If you have a penchant for inky-dark humor, a strong stomach (!), and even a casual acquaintance with the vernacular of horror movies (which will be rewarded with a swarm of very excellent visual and thematic homages), you'll see how the seasoned team of Whedon and Goddard have served up a bubbling beaker of Instant Classic.

Friday, September 14, 2012

Pretty Rock-i-stan

A recent walk-on in the Military Industrial Complex Conspiracy Cavalcade is just in time to supplant the Michael Moore absurdity about natural gas pipelines as the Real Reason (tm) for going into Afghanistan. Namely, the discovery of  A TRILLION DOLLARS OF PRECIOUS MINERALS!!!1!!1!

Yes, I've been aware of the apparently prodigious mineral finds in Afghanistan since 2010. To the best of my knowledge, there is still insufficient data to confidently support the claims which are made about these discoveries. VERY promising-looking outcrops of mineralized rock have been spotted, but they have not yet been fully characterized as to their extent or purity (and thus their value, regardless of amount). It is not at all uncommon for substantial surface outcroppings to represent the last remains of past deposits which have eroded away, leaving only the *bottom* and not the *top* of a once-rich mineral concentration.

Getting this information is a laborious and hardware-intensive process of drilling and sampling and drilling some more. So, it is not surprising that it took until last year to get any "ground truth" on the deposits. It does look very good so far...but there are non-trivial issues in proceeding to extraction (lining up bidders to undertake these vast projects in the arid, infrastructure-lean, frequently-embattled --especially in the South, where most of the rare earth metals are-- land-locked primordial  moonscape of a "country." And that's not even getting into the near-certainty of enormous corruption and very messy jostling by regional warlords to control the most promising territories).

In short, this thing is a long way from a paycheck.

As for why there were geologists with the Army ("Proof! PROOF!! I say, that all is going as They have Foreseen!"): it is SOP for a battlespace to be characterized in minute topographical detail, via aerial and orbital reconnaissance, in preparation for insertion of forces. This becomes even more critical when supply lines are VERY limited in their access to personnel who must combat a foe who is, himself, widely distributed around a *most* unforgiving AO. Given the extent of the deposits --as evident in the USGS map in the article I linked above-- it is not the least bit surprising (nor does it make it at all necessary to posit some shadily mercenary intent), that these surveys would also have revealed these VERY attention-grabbing mineralogical aspects of the landscape.

Sometimes a cigar is just a cigar.

Tuesday, September 11, 2012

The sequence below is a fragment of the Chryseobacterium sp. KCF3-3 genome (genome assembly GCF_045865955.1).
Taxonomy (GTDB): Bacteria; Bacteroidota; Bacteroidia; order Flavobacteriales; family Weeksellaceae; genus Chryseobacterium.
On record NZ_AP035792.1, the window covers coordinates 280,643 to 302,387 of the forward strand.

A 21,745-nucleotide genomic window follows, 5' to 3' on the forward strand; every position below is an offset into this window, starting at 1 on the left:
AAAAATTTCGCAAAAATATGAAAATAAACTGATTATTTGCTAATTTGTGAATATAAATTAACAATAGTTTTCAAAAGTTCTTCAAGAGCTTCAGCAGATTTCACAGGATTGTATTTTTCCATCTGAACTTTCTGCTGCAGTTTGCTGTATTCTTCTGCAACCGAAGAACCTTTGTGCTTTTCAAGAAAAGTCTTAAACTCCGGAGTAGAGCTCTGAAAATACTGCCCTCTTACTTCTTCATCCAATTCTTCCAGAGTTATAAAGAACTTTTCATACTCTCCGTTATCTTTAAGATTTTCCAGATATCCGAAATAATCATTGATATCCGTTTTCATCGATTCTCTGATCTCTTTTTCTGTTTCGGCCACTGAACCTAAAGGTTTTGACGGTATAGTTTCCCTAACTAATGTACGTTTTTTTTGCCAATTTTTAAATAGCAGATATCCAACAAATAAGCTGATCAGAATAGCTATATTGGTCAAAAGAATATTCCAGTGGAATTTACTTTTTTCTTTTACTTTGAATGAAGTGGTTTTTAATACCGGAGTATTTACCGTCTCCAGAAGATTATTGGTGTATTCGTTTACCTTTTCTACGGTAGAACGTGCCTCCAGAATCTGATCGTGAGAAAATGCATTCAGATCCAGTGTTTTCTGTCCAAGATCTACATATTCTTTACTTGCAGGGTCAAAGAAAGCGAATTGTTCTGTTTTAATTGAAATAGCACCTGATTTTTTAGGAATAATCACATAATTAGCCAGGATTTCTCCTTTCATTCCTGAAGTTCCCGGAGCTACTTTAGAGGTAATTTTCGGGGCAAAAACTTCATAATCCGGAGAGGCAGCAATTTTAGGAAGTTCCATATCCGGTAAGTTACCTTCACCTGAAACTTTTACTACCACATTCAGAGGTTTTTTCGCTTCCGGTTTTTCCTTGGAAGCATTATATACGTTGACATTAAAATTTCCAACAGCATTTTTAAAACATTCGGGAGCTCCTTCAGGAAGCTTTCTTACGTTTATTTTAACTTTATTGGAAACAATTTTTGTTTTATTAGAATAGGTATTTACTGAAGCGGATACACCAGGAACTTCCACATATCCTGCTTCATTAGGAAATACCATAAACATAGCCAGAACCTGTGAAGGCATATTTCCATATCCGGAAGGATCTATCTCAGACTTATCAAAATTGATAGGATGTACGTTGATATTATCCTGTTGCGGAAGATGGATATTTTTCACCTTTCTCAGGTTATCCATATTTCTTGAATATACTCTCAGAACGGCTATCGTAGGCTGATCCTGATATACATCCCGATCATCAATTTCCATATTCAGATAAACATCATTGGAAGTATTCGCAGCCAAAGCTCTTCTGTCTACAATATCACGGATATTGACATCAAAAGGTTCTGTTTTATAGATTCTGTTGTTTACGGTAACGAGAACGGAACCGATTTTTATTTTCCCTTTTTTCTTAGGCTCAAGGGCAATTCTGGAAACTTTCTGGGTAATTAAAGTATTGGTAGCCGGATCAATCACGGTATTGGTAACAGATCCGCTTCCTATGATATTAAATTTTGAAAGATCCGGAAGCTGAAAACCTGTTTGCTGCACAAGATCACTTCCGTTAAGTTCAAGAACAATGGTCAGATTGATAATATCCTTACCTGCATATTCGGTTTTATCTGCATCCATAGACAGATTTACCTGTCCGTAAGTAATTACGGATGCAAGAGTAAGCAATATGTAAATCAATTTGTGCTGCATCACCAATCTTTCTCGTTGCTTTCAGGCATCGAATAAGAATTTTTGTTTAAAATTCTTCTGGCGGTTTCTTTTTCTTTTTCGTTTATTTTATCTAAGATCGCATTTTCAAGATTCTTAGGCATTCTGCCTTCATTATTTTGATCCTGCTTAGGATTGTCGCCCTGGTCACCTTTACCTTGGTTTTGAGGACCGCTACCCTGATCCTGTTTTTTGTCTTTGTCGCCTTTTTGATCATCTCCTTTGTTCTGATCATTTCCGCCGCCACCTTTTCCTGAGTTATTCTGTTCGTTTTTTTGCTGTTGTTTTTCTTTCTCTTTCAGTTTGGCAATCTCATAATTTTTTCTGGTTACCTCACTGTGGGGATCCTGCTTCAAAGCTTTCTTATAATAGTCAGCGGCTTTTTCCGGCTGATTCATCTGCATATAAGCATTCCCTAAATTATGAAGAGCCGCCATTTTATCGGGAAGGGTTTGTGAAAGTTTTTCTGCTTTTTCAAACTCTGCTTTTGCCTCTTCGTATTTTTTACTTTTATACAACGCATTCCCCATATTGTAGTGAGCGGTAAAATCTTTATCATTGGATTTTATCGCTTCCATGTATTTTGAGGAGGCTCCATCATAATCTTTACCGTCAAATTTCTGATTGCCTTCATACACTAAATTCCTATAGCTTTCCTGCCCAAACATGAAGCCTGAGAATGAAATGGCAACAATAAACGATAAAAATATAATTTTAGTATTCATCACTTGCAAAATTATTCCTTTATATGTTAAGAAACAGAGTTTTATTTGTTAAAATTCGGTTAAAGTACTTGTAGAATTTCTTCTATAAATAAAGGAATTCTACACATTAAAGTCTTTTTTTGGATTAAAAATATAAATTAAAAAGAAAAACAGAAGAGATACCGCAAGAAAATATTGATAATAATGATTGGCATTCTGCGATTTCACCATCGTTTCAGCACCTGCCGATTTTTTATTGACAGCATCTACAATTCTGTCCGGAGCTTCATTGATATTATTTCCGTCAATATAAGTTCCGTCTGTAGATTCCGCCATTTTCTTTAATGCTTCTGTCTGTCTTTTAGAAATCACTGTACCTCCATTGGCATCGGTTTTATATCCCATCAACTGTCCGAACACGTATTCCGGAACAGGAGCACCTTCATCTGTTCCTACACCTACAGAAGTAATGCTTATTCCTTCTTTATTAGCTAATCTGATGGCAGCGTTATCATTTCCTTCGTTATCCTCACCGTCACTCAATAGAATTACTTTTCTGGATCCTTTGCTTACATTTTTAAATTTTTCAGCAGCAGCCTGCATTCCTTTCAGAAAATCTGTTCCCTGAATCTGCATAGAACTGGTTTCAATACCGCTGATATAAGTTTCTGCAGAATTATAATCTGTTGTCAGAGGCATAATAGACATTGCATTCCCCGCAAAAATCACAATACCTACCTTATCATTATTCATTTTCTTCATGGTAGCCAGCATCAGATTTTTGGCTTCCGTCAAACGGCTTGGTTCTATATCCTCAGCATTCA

When I was a kid in NYC, the local TV station, WPIX Channel 11, was commemorating an anniversary or somesuch, and arrived at a creative ad campaign. Actors would play assorted people throughout the city, who were asked to help out Channel 11 with finding a proper symbol for the station. Invariably, over their shoulders, the towering endeca-digits of the WTC mocked their perplexity.

One of the dwindled but enduring artifacts of my college-era obsession with the ancient Greeks was a deep admiration for the geometric simplicity, the sleek, unadorned, cyclopean sincerity of those Towers. They were edifices of frank, unapologetic Commerce (which, in those days, I conceptualized more as a linear juggernaut, than as the nimble network I envision today). Of course, at the time, I also thought the Chrysler Building was, by comparison, a grotesquely baroque bastardization of Deco and Gothic and Neo-Fascist architectural indecision and pomposity. What can I say: I was, in so many ways, a thoroughgoing ninny back then.

Like those New Yawkahs from the WPIX ads, the Towers were an axis mundi for me, ubiquitous as the Moon. I remember going over the Queensboro Bridge in my parents' car, gawking at that impossibly high constellation of construction lights. Those brilliantly-silvered or celestially-coruscant or mist-wreathed binary reminders of the power of intelligence and will were ever part of the semiotic scaffolding which defined my world.

That billowing dust cloud contained a little something besides the (immeasurably more precious) molecules of my fellow humans. It marked the atomization of one literal and countless more abstract nuclei of my scheme of organizing my experience of self-in-world. It was like that character from "The X-Men," the one who teleports, and the air which had just been displaced by him would slam into the sudden vacuum with a "BAMPF!" They were gone. And, in ways both subtle and gross, nothing would ever be the same. If nothing else, the Phantom Skyline Syndrome is likely to be a life-long affliction.

I've striven to keep these Things as trans-political as could be, and I'd rather like to keep that up. Suffice to say, then, that the forced conceptual and emotional reconfiguration of things did not stop at the local space surrounding me. Rather, it spun vortices outward into my most far-flung theories of how nations and cultures and ideologies and power-flows were arrayed on the whole of the skin of this Globe. And the BAMPF is still echoing, as those views evolve at a pace which would make Stephen J Gould --rest his bones-- really proud.